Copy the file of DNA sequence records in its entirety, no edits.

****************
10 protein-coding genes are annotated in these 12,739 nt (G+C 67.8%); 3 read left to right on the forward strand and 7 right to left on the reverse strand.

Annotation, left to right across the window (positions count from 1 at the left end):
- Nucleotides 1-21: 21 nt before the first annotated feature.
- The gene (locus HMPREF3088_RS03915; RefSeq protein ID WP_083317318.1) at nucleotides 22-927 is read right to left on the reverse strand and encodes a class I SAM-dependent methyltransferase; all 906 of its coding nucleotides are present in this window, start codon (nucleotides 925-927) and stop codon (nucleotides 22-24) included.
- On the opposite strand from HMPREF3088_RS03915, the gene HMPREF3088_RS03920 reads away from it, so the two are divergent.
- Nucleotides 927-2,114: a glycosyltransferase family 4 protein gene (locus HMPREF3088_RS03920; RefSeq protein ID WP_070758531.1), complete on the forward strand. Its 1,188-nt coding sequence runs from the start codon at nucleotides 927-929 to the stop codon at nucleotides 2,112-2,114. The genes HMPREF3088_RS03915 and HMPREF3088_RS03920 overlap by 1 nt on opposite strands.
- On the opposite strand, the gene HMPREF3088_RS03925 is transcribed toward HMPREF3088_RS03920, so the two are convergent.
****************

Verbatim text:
10 protein-coding genes are annotated in these 12,739 nt (G+C 67.8%); 3 read left to right on the forward strand and 7 right to left on the reverse strand.

Annotation, left to right across the window (positions count from 1 at the left end):
- Nucleotides 1-21: 21 nt before the first annotated feature.
- The gene (locus HMPREF3088_RS03915; RefSeq protein ID WP_083317318.1) at nucleotides 22-927 is read right to left on the reverse strand and encodes a class I SAM-dependent methyltransferase; all 906 of its coding nucleotides are present in this window, start codon (nucleotides 925-927) and stop codon (nucleotides 22-24) included.
- On the opposite strand from HMPREF3088_RS03915, the gene HMPREF3088_RS03920 reads away from it, so the two are divergent.
- Nucleotides 927-2,114: a glycosyltransferase family 4 protein gene (locus HMPREF3088_RS03920; RefSeq protein ID WP_070758531.1), complete on the forward strand. Its 1,188-nt coding sequence runs from the start codon at nucleotides 927-929 to the stop codon at nucleotides 2,112-2,114. The genes HMPREF3088_RS03915 and HMPREF3088_RS03920 overlap by 1 nt on opposite strands.
- On the opposite strand, the gene HMPREF3088_RS03925 is transcribed toward HMPREF3088_RS03920, so the two are convergent.